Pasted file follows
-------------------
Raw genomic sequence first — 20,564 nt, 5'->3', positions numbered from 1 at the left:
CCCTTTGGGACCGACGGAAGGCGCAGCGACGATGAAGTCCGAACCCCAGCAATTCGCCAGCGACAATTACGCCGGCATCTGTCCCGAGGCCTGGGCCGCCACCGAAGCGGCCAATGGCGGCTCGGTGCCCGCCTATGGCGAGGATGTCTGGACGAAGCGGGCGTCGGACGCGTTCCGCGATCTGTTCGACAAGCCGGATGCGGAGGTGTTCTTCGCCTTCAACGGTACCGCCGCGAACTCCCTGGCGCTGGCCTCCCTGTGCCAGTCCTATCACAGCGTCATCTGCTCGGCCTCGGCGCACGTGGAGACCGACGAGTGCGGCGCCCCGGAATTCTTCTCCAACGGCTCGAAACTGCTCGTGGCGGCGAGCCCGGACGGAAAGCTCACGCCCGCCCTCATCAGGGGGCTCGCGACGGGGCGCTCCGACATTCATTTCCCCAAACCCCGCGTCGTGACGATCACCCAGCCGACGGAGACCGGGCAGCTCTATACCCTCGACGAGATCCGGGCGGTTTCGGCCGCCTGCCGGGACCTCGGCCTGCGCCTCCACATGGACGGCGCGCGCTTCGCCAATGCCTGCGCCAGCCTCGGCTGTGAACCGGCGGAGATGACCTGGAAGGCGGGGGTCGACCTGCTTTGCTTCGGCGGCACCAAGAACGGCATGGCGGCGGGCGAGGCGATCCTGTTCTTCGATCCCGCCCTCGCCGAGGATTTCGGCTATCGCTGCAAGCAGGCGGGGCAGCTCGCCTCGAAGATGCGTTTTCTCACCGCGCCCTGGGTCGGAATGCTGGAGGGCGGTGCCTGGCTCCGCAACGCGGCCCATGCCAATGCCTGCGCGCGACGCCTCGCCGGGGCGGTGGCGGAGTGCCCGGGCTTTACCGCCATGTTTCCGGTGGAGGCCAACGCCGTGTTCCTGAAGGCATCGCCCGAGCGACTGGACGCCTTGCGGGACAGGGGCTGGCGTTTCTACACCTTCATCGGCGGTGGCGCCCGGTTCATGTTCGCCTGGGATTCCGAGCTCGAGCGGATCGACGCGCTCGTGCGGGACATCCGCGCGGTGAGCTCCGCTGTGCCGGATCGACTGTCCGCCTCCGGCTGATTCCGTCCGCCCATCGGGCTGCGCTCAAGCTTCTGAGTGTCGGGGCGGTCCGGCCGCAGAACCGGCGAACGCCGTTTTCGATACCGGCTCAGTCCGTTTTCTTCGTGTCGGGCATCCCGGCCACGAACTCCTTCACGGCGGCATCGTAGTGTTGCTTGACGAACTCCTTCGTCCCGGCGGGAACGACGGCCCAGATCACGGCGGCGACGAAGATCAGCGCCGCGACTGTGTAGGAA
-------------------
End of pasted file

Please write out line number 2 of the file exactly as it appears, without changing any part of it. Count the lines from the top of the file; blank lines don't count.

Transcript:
CCCTTTGGGACCGACGGAAGGCGCAGCGACGATGAAGTCCGAACCCCAGCAATTCGCCAGCGACAATTACGCCGGCATCTGTCCCGAGGCCTGGGCCGCCACCGAAGCGGCCAATGGCGGCTCGGTGCCCGCCTATGGCGAGGATGTCTGGACGAAGCGGGCGTCGGACGCGTTCCGCGATCTGTTCGACAAGCCGGATGCGGAGGTGTTCTTCGCCTTCAACGGTACCGCCGCGAACTCCCTGGCGCTGGCCTCCCTGTGCCAGTCCTATCACAGCGTCATCTGCTCGGCCTCGGCGCACGTGGAGACCGACGAGTGCGGCGCCCCGGAATTCTTCTCCAACGGCTCGAAACTGCTCGTGGCGGCGAGCCCGGACGGAAAGCTCACGCCCGCCCTCATCAGGGGGCTCGCGACGGGGCGCTCCGACATTCATTTCCCCAAACCCCGCGTCGTGACGATCACCCAGCCGACGGAGACCGGGCAGCTCTATACCCTCGACGAGATCCGGGCGGTTTCGGCCGCCTGCCGGGACCTCGGCCTGCGCCTCCACATGGACGGCGCGCGCTTCGCCAATGCCTGCGCCAGCCTCGGCTGTGAACCGGCGGAGATGACCTGGAAGGCGGGGGTCGACCTGCTTTGCTTCGGCGGCACCAAGAACGGCATGGCGGCGGGCGAGGCGATCCTGTTCTTCGATCCCGCCCTCGCCGAGGATTTCGGCTATCGCTGCAAGCAGGCGGGGCAGCTCGCCTCGAAGATGCGTTTTCTCACCGCGCCCTGGGTCGGAATGCTGGAGGGCGGTGCCTGGCTCCGCAACGCGGCCCATGCCAATGCCTGCGCGCGACGCCTCGCCGGGGCGGTGGCGGAGTGCCCGGGCTTTACCGCCATGTTTCCGGTGGAGGCCAACGCCGTGTTCCTGAAGGCATCGCCCGAGCGACTGGACGCCTTGCGGGACAGGGGCTGGCGTTTCTACACCTTCATCGGCGGTGGCGCCCGGTTCATGTTCGCCTGGGATTCCGAGCTCGAGCGGATCGACGCGCTCGTGCGGGACATCCGCGCGGTGAGCTCCGCTGTGCCGGATCGACTGTCCGCCTCCGGCTGATTCCGTCCGCCCATCGGGCTGCGCTCAAGCTTCTGAGTGTCGGGGCGGTCCGGCCGCAGAACCGGCGAACGCCGTTTTCGATACCGGCTCAGTCCGTTTTCTTCGTGTCGGGCATCCCGGCCACGAACTCCTTCACGGCGGCATCGTAGTGTTGCTTGACGAACTCCTTCGTCCCGGCGGGAACGACGGCCCAGATCACGGCGGCGACGAAGATCAGCGCCGCGACTGTGTAGGAA